Breastfeeding Problems and Me
*Refers to breastfeeding problems and mental health*
*Some reference to high risk pregnancy and poorly baby*
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‘I don’t think I could choose to bottle feed after reading these statistics!’
I remember saying these exact words to my husband during my first pregnancy, I had just been reading the maternity booklets from the hospital, specifically the page on feeding, and was shocked by the figures given as benefits of breastfeeding. I had always planned to breastfeed, but those pages emphasised the reasons that I HAD to do it. It was best for my baby. It protected my baby. Interestingly, I don’t recall noticing any mention of some women struggling or being unable to feed. I naively assumed that it would come naturally and easily with a little support. But it wasn’t like that at all.
BREASTFEEDING WITH J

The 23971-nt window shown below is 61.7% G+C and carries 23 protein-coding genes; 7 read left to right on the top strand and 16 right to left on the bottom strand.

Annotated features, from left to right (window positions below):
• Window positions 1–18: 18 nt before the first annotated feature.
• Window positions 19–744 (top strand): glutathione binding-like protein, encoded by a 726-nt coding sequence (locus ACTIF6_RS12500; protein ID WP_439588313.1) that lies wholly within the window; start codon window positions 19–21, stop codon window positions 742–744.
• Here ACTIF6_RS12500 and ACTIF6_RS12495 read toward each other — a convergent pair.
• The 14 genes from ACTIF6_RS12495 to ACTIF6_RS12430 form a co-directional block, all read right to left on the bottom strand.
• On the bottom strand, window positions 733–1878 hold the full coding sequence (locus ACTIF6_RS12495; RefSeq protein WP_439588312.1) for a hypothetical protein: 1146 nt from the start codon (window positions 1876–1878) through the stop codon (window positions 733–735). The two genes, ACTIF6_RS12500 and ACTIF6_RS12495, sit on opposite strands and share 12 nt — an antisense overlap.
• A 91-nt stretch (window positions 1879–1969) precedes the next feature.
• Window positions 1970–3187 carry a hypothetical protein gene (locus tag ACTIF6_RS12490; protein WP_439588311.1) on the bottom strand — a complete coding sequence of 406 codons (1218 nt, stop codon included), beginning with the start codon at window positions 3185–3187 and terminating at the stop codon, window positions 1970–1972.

The pregnancy had been a fairly simple one, no medical issues throughout and we had enjoyed the excitement of waiting to learn if we were having a baby boy or girl. The birth of J was also relatively straight forward. A natural birth after a fairly short eight hour labour, and he was healthy and utterly gorgeous. When it came to feeding, I had seen all the posters, attended the antenatal classes and read the baby books, and still in that moment, I had no idea what I was doing. My own anatomy felt completely alien to me. Somehow I managed to begin feeding and the student midwife was happy with the positioning, although I wasn’t even sure if he was actually feeding at all. Nevertheless, he was content and less than twenty-four hours later, we were on our way home as a family of three.